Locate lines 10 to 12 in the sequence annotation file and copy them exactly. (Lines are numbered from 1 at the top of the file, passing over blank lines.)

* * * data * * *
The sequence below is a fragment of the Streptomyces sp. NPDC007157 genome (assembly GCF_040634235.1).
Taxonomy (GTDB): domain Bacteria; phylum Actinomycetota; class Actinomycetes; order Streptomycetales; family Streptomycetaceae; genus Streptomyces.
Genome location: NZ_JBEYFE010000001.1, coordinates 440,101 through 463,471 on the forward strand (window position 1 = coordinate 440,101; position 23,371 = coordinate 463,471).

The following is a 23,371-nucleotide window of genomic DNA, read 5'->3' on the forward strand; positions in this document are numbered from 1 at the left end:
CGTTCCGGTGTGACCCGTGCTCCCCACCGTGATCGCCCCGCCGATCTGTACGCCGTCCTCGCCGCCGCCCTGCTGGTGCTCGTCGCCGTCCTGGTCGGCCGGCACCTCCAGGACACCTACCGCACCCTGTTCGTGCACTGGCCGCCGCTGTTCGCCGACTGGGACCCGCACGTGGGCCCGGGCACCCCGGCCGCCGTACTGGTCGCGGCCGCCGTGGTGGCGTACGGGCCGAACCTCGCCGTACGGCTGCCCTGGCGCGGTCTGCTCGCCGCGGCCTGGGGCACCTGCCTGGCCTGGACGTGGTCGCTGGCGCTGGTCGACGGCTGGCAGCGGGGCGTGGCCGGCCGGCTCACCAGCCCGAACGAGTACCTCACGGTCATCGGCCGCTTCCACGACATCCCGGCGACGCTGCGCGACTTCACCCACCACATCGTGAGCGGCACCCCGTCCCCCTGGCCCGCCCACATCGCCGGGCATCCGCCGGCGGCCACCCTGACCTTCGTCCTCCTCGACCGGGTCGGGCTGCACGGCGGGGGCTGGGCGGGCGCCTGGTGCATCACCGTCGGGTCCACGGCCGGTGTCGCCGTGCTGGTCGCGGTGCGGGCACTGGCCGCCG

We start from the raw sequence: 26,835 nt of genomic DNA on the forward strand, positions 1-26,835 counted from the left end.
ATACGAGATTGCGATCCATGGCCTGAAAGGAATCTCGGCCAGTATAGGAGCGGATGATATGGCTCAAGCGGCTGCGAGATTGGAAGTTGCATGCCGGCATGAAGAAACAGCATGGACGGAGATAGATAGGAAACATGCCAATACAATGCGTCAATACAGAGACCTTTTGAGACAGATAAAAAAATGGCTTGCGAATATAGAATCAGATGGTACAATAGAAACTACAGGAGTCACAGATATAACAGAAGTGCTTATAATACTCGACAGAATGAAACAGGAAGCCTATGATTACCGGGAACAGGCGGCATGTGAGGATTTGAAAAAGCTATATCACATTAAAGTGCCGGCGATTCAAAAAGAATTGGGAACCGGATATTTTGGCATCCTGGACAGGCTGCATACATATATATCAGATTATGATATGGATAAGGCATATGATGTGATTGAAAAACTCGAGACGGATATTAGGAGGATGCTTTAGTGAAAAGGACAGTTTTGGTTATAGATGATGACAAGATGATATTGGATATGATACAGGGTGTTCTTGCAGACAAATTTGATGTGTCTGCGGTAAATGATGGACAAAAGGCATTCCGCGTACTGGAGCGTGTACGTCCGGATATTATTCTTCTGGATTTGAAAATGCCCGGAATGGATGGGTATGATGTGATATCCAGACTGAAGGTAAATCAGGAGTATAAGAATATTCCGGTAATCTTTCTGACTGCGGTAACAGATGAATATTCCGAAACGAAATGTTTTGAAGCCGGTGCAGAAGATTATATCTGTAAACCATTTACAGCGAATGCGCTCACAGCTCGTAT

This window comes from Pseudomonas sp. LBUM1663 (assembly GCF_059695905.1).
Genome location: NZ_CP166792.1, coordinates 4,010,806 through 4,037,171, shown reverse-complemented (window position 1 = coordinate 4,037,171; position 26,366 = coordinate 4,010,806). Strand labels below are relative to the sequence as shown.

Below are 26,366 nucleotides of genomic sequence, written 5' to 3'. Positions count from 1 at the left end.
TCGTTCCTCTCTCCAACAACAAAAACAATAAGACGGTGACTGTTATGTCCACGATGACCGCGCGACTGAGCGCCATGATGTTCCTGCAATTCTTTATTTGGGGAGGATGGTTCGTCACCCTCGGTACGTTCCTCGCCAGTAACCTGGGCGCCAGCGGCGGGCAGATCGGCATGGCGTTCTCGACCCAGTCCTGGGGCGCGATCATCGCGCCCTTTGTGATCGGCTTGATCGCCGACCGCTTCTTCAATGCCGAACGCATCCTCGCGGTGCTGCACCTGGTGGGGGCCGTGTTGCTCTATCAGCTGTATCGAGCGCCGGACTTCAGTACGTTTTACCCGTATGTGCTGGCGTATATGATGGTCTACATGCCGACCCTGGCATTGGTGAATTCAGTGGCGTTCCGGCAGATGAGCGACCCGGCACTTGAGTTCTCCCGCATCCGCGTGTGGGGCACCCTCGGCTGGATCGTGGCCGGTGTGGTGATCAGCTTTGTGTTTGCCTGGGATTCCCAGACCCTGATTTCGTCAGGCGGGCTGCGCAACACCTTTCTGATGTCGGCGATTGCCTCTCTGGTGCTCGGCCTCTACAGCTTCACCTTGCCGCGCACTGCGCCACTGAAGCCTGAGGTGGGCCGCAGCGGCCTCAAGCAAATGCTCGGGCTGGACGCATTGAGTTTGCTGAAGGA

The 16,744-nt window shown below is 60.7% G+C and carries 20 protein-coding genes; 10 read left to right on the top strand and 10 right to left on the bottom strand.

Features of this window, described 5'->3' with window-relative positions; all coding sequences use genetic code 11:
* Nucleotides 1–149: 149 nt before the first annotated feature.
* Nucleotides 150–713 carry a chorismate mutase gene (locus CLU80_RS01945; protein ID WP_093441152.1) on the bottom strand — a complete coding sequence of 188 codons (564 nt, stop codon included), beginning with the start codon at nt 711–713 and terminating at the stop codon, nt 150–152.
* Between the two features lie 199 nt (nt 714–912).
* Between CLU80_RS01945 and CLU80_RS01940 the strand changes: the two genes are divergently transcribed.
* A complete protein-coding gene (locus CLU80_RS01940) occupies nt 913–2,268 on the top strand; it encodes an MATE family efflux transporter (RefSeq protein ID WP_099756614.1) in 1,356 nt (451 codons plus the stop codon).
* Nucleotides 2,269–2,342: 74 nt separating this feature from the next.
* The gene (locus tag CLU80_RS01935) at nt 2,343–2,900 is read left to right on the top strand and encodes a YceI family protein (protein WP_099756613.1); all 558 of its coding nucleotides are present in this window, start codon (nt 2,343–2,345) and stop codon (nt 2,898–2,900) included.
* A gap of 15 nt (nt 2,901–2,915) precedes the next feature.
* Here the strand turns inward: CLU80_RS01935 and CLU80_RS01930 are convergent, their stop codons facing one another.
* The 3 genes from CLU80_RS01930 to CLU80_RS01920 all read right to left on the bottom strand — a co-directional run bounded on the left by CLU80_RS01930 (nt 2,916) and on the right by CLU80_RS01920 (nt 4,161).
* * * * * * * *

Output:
Below are 26,366 nucleotides of genomic sequence, written 5' to 3'. Positions count from 1 at the left end.
TCGTTCCTCTCTCCAACAACAAAAACAATAAGACGGTGACTGTTATGTCCACGATGACCGCGCGACTGAGCGCCATGATGTTCCTGCAATTCTTTATTTGGGGAGGATGGTTCGTCACCCTCGGTACGTTCCTCGCCAGTAACCTGGGCGCCAGCGGCGGGCAGATCGGCATGGCGTTCTCGACCCAGTCCTGGGGCGCGATCATCGCGCCCTTTGTGATCGGCTTGATCGCCGACCGCTTCTTCAATGCCGAACGCATCCTCGCGGTGCTGCACCTGGTGGGGGCCGTGTTGCTCTATCAGCTGTATCGAGCGCCGGACTTCAGTACGTTTTACCCGTATGTGCTGGCGTATATGATGGTCTACATGCCGACCCTGGCATTGGTGAATTCAGTGGCGTTCCGGCAGATGAGCGACCCGGCACTTGAGTTCTCCCGCATCCGCGTGTGGGGCACCCTCGGCTGGATCGTGGCCGGTGTGGTGATCAGCTTTGTGTTTGCCTGGGATTCCCAGACCCTGATTTCGTCAGGCGGGCTGCGCAACACCTTTCTGATGTCGGCGATTGCCTCTCTGGTGCTCGGCCTCTACAGCTTCACCTTGCCGCGCACTGCGCCACTGAAGCCTGAGGTGGGCCGCAGCGGCCTCAAGCAAATGCTCGGGCTGGACGCATTGAGTTTGCTGAAGGA

The 16,744-nt window shown below is 60.7% G+C and carries 20 protein-coding genes; 10 read left to right on the top strand and 10 right to left on the bottom strand.